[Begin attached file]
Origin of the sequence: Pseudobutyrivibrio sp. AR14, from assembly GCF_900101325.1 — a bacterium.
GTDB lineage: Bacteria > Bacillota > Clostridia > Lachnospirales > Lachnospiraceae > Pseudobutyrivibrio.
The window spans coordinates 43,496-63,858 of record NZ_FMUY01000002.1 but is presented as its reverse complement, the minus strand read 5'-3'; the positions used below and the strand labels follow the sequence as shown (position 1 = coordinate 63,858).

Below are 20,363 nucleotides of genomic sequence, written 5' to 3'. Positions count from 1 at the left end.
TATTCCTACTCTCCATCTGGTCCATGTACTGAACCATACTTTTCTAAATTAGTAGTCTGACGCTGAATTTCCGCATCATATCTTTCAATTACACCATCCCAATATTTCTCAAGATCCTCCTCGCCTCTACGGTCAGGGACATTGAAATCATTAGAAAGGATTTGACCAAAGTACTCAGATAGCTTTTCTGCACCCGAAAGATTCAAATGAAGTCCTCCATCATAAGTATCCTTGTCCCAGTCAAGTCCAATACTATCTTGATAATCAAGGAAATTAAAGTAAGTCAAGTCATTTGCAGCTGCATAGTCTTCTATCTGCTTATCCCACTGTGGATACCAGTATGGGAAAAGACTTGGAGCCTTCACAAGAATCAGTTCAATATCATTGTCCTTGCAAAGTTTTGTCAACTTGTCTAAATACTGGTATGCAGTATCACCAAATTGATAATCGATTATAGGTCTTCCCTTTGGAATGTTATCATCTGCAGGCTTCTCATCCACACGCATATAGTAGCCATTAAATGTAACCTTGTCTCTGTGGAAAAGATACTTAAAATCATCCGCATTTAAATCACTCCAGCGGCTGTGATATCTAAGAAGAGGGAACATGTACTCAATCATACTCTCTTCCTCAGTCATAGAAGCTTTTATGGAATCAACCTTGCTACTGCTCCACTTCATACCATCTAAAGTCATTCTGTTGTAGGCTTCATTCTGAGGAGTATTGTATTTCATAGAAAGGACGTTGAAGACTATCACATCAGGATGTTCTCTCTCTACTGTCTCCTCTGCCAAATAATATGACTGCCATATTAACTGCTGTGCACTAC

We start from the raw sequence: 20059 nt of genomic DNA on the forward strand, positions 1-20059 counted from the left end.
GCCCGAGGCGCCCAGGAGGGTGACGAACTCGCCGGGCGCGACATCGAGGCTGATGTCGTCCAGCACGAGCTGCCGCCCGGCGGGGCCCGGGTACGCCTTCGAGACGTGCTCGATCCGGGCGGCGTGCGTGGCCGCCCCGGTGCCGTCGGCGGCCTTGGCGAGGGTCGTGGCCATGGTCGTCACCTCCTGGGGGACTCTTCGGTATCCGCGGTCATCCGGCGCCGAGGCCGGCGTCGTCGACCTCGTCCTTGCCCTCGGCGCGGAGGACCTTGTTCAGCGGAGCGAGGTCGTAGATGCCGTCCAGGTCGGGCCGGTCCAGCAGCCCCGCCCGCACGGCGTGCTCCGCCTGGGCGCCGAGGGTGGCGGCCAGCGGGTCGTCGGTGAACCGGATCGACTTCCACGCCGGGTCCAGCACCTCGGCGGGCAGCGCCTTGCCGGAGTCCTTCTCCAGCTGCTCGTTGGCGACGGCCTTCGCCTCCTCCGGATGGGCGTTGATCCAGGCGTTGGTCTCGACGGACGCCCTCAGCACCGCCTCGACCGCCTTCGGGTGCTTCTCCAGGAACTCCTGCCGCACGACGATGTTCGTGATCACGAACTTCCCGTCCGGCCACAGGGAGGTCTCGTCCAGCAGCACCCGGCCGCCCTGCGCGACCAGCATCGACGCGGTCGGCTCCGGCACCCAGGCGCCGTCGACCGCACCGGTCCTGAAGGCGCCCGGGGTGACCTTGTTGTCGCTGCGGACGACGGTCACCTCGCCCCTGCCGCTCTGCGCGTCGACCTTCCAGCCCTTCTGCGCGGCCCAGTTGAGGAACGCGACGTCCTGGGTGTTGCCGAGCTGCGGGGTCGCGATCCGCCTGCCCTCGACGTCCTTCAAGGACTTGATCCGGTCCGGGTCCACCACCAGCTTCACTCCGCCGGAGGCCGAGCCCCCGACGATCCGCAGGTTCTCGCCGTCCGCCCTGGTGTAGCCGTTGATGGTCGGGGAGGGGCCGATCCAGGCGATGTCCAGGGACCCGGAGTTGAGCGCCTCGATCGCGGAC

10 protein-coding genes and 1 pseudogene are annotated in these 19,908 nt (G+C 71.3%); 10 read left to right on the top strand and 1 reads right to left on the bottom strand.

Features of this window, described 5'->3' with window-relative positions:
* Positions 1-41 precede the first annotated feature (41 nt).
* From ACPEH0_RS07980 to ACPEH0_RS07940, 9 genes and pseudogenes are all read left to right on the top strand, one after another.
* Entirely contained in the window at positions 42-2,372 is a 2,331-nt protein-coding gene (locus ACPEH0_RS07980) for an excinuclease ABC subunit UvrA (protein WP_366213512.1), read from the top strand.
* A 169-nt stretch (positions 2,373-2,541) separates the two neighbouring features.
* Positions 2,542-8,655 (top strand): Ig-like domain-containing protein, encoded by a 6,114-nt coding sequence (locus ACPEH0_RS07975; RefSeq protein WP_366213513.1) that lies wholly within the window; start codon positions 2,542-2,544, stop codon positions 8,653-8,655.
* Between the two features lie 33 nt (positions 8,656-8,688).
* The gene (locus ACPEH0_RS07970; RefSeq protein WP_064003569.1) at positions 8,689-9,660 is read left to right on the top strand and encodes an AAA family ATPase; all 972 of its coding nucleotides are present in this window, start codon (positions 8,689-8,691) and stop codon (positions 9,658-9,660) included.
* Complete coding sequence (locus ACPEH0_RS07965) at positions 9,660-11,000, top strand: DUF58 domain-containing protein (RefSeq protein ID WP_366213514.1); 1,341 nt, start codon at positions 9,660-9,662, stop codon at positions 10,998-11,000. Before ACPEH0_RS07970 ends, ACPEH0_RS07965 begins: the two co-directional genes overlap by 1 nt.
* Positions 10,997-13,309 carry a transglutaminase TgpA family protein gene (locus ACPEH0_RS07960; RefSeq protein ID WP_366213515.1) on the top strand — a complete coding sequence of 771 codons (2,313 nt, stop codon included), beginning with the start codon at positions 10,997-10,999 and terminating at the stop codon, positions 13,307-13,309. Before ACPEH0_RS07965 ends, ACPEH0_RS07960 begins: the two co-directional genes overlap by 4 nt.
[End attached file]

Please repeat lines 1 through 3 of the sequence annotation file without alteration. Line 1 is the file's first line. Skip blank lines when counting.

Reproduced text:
Origin of the sequence: Pseudobutyrivibrio sp. AR14, from assembly GCF_900101325.1 — a bacterium.
GTDB lineage: Bacteria > Bacillota > Clostridia > Lachnospirales > Lachnospiraceae > Pseudobutyrivibrio.
The window spans coordinates 43,496-63,858 of record NZ_FMUY01000002.1 but is presented as its reverse complement, the minus strand read 5'-3'; the positions used below and the strand labels follow the sequence as shown (position 1 = coordinate 63,858).